The Lone Star State has long been attractive to businesses of all kinds. The combination of warm weather, lots of space to build and the lack of a state income tax has been drawing companies for years. But this year, with tech companies and tech workers fleeing traditional tech hubs in droves, the trend has only accelerated, especially in the state’s capital, Austin.
Austin, Texas, dubbed “Silicon Hills,” is already home to tech companies like IBM, Dell, Google, Facebook and Apple. Texas Gov. Greg Abbott said tech companies were flocking to Texas in “an absolute tidal wave.”
On Friday, computer technology company Oracle announced in a filing with the Securities and Exchange Commission that it would be relocating its headquarters to Austin, where it already has a sizable campus. The filing said that the company believes “these moves best position Oracle for growth and provide our personnel with more flexibility about where and how they work….this means that many of our employees can choose their office location as well as continue to work from home part time or all of the time.”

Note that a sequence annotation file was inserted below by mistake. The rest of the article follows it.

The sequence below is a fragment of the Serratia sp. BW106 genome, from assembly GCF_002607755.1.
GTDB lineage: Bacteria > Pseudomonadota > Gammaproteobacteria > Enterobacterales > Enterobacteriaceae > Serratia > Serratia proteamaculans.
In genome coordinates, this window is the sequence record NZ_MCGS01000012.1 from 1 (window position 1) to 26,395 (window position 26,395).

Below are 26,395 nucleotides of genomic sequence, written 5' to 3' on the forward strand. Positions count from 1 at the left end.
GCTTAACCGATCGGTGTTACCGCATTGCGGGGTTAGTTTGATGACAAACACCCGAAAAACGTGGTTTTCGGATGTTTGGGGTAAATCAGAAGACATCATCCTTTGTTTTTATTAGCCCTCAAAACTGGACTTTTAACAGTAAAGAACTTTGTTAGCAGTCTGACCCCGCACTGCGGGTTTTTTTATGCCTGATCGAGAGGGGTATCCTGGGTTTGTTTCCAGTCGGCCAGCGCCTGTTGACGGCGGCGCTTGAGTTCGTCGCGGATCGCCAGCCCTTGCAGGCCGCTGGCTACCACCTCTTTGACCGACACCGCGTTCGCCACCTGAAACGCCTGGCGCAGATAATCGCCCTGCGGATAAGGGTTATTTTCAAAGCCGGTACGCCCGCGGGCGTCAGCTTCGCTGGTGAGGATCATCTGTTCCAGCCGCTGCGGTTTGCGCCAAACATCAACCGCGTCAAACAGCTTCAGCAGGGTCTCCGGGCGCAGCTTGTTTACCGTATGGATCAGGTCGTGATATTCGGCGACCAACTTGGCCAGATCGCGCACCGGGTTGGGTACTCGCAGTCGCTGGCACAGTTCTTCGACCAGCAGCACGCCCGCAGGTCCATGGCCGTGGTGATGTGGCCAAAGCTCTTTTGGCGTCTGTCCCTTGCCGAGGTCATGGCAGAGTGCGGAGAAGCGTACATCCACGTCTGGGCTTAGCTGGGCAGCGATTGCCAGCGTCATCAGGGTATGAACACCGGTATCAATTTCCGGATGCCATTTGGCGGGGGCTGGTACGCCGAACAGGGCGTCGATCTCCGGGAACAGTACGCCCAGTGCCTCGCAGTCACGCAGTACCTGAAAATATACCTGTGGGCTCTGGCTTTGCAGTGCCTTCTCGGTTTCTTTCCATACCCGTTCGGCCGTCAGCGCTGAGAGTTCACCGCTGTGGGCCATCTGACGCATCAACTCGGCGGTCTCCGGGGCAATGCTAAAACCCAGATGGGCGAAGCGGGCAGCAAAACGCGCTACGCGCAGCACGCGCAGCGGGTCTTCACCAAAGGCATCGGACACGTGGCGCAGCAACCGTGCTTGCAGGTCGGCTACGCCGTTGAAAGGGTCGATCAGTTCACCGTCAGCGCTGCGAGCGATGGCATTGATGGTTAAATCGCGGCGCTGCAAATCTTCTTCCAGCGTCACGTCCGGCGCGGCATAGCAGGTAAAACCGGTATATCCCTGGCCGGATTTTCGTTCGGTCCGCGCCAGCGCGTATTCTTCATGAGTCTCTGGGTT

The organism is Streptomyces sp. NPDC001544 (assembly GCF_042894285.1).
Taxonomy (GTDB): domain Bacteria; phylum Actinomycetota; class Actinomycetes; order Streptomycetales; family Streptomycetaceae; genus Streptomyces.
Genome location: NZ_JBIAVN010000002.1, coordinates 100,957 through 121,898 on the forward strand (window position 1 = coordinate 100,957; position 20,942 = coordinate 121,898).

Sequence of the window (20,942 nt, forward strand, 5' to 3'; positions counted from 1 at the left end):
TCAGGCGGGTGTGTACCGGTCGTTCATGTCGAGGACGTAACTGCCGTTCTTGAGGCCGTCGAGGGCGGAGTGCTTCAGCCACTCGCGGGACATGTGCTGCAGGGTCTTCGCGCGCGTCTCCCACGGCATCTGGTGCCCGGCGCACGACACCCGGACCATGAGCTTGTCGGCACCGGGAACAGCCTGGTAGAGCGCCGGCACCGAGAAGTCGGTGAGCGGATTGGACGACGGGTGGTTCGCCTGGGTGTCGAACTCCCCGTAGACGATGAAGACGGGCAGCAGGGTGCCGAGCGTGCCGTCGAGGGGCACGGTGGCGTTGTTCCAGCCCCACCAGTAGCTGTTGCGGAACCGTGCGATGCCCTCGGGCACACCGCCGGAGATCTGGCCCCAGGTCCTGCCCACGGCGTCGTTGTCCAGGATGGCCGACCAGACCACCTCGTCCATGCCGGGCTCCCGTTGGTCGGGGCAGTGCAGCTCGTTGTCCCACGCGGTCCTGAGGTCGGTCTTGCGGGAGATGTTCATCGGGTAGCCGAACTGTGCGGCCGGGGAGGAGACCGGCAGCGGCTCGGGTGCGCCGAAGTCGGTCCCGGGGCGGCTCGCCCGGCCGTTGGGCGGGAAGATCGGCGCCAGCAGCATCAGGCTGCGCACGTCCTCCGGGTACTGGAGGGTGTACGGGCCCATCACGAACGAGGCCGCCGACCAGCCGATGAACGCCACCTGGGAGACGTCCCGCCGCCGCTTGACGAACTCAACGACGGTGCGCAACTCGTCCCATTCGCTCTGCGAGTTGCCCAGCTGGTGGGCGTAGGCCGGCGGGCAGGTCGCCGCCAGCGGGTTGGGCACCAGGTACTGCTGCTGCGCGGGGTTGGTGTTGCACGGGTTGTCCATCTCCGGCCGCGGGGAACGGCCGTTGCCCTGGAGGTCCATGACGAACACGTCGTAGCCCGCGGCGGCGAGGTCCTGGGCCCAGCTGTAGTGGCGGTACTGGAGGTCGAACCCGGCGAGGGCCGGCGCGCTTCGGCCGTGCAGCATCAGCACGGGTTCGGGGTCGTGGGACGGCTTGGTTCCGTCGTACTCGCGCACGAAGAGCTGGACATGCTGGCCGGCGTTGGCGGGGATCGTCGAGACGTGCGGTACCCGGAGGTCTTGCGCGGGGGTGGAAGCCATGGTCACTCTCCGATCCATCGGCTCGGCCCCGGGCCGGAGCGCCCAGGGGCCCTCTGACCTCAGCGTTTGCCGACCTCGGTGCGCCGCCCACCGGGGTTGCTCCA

The number of tech and tech-adjacent companies moving to Austin just keeps growing. Over the summer, car manufacturer Tesla announced plans to open a $1.1 billion factory in Austin, claiming it could hire 5,000 people over time. And just last week, Tesla CEO Elon Musk confirmed to The Wall Street Journal that he had relocated to Texas, too.
Austin is ranked the No. 4 metro by net inflow of users and their top origins by Redfin– meaning 39.5% of users who search for homes in Austin are from outside the metro area. The top out-of-state origin location is San Francisco.
Throughout the course of the pandemic, more companies have been allowing employees to work from home, therefore allowing them to live anywhere and still get work done. In addition to the more affordable cost of living Texas has to offer, the state also has zero income taxes.
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